IUCN study highlights major causes of plastic pollution
Small plastic particles washed out of synthetic clothing and tyres may constitute as much as 30 percent of ocean pollution. They are therefore considered to be a larger source of marine plastic pollution than plastic waste in many developed countries, according to a new IUCN (International Union for Conservation of Nature) report.
The report focuses on primary microplastics, which enter the ocean as small particles. These substances are different from the plastic waste that enter the ocean as larger sized plastics and then degrade into smaller particles after some time in the water.
Sources of primary microplastics include car tyres, synthetic textiles, marine coatings, road markings, personal care products, plastic pellets and city dust.
They may comprise 15 to 31 percent of the estimated 9.5m tonnes of plastics that enter our oceans every year. Nearly two-thirds originate from the washing of synthetic textiles and the abrasion of tyres while driving.
“This report is a real eye-opener, showing that plastic waste is not all there is to ocean plastics,” said IUCN Director Inger Andersen.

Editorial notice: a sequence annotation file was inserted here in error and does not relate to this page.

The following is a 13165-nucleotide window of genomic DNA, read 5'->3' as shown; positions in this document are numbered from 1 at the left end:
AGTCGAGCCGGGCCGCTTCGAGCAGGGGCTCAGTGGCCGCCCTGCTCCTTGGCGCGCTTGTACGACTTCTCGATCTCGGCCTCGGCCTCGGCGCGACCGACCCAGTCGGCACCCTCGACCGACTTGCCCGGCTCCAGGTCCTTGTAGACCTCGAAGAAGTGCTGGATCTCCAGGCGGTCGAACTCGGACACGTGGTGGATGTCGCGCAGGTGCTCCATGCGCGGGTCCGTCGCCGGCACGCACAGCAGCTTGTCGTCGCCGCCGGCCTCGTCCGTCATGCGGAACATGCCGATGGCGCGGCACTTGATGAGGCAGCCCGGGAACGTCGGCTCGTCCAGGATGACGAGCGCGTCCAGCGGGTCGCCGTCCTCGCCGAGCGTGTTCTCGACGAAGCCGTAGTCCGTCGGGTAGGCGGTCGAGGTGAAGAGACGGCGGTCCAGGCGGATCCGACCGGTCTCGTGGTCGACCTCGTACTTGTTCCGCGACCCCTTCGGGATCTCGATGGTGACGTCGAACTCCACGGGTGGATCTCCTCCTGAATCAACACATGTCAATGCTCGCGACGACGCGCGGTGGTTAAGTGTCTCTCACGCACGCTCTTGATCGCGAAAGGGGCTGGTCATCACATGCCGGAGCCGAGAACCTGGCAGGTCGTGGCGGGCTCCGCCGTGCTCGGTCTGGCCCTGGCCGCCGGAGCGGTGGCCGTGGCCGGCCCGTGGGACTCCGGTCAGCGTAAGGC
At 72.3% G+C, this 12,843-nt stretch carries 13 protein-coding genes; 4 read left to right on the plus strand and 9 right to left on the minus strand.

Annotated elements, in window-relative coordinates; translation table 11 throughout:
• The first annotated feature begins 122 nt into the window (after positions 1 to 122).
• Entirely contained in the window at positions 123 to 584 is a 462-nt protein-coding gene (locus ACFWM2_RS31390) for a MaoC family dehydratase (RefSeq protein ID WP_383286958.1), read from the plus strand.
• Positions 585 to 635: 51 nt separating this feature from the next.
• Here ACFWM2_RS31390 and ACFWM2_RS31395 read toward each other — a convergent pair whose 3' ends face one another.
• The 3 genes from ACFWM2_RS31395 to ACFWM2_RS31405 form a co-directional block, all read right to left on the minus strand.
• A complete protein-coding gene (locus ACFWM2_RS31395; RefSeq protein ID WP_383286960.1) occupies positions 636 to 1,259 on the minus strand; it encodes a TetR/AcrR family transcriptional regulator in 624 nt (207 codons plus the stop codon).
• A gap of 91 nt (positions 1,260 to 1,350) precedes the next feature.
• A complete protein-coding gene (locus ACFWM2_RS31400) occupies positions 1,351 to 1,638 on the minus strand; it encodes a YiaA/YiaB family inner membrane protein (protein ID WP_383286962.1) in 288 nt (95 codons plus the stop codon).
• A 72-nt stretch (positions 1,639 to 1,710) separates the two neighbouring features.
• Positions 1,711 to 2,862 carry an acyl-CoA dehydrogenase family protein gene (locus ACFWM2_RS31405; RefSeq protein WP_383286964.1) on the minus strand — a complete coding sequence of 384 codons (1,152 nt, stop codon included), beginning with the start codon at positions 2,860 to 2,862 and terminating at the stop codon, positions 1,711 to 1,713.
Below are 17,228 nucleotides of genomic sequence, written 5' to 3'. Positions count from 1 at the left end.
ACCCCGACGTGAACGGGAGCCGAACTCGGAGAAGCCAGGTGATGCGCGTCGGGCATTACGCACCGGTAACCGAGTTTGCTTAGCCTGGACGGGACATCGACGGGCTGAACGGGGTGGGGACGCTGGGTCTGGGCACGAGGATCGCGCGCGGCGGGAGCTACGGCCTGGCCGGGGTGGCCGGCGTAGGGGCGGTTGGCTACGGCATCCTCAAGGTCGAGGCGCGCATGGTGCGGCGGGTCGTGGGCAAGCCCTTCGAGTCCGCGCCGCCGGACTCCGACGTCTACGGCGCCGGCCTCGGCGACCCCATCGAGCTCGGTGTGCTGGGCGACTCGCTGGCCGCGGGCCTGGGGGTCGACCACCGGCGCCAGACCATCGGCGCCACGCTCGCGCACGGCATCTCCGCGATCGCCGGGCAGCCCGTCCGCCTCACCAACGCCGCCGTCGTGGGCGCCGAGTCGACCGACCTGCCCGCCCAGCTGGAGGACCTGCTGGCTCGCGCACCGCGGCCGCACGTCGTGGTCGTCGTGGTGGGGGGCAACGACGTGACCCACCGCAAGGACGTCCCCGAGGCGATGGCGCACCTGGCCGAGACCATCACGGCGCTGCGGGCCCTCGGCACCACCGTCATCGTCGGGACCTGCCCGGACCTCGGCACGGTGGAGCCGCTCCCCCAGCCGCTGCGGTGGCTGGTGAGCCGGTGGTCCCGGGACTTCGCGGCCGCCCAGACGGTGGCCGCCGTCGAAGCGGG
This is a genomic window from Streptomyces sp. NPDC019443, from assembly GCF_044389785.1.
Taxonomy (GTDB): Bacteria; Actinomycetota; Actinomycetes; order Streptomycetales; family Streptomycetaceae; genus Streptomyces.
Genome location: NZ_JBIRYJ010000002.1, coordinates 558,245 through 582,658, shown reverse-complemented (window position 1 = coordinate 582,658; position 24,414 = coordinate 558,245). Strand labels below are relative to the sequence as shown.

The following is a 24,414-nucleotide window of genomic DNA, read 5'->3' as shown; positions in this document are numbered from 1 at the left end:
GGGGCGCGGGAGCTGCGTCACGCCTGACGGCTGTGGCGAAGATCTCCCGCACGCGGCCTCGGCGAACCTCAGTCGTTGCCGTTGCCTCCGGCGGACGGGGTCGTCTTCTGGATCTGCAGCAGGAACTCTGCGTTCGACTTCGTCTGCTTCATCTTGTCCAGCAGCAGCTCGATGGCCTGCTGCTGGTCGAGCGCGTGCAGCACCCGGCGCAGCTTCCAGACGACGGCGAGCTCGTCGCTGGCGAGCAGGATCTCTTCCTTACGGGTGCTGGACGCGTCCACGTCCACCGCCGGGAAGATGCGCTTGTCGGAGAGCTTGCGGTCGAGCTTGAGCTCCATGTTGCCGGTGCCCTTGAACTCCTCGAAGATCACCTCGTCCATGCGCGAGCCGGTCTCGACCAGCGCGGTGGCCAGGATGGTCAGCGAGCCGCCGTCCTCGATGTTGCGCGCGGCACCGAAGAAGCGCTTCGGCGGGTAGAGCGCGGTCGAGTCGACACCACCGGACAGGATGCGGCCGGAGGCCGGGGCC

“Our daily activities, such as washing clothes and driving, significantly contribute to the pollution choking our oceans, with potentially disastrous effects on the rich diversity of life within them, and on human health. These findings indicate that we must look far beyond waste management if we are to address ocean pollution in its entirety.”
In parts of the developed world with effective waste management facilities, primary microplastics make up a larger source of marine plastic pollution than plastic waste. In Asia, synthetic textiles are the main source of primary source of microplastics, while in the Americas, Europe and Central Asia, the main source are tyres.
“The findings of this report have important implications for the global strategy to tackle ocean plastic pollution, which currently focuses on reducing plastic waste,” said Joao de Sousa, Marine Project Manager of IUCN's Global Marine Programme.
“They show that solutions must include product and infrastructure design as well as consumer behaviour. Synthetic clothes could be designed to shed fewer fibres, for example, and consumers can act by choosing natural fabrics over synthetic ones”
The recent calls for a ban on microbeads in cosmetics are a step in the right direction. However, considering that they constitute only two percent of primary microplastics, the effects of the ban, if imposed, would be minimal.